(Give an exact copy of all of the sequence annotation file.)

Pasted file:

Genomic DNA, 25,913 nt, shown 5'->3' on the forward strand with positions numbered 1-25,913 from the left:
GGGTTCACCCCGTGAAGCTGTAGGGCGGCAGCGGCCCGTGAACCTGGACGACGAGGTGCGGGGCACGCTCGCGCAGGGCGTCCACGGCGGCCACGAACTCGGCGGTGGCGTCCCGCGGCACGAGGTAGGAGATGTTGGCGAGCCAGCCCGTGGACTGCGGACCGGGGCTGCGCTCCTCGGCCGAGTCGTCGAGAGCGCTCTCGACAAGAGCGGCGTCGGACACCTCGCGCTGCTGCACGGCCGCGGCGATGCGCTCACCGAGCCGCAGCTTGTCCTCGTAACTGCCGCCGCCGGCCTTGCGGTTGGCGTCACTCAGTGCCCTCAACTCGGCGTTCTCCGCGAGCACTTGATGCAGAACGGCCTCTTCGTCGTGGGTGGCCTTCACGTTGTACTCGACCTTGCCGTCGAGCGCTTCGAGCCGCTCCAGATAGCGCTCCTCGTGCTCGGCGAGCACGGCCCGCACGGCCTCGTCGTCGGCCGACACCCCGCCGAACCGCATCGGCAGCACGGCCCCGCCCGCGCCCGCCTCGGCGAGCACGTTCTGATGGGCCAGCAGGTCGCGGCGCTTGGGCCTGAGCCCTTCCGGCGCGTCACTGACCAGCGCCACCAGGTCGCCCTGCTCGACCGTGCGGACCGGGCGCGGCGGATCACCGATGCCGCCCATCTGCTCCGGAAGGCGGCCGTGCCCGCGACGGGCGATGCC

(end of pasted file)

Genomic DNA, 25,913 nt, shown 5'->3' on the forward strand with positions numbered 1-25,913 from the left:
GGGTTCACCCCGTGAAGCTGTAGGGCGGCAGCGGCCCGTGAACCTGGACGACGAGGTGCGGGGCACGCTCGCGCAGGGCGTCCACGGCGGCCACGAACTCGGCGGTGGCGTCCCGCGGCACGAGGTAGGAGATGTTGGCGAGCCAGCCCGTGGACTGCGGACCGGGGCTGCGCTCCTCGGCCGAGTCGTCGAGAGCGCTCTCGACAAGAGCGGCGTCGGACACCTCGCGCTGCTGCACGGCCGCGGCGATGCGCTCACCGAGCCGCAGCTTGTCCTCGTAACTGCCGCCGCCGGCCTTGCGGTTGGCGTCACTCAGTGCCCTCAACTCGGCGTTCTCCGCGAGCACTTGATGCAGAACGGCCTCTTCGTCGTGGGTGGCCTTCACGTTGTACTCGACCTTGCCGTCGAGCGCTTCGAGCCGCTCCAGATAGCGCTCCTCGTGCTCGGCGAGCACGGCCCGCACGGCCTCGTCGTCGGCCGACACCCCGCCGAACCGCATCGGCAGCACGGCCCCGCCCGCGCCCGCCTCGGCGAGCACGTTCTGATGGGCCAGCAGGTCGCGGCGCTTGGGCCTGAGCCCTTCCGGCGCGTCACTGACCAGCGCCACCAGGTCGCCCTGCTCGACCGTGCGGACCGGGCGCGGCGGATCACCGATGCCGCCCATCTGCTCCGGAAGGCGGCCGTGCCCGCGACGGGCGATGCC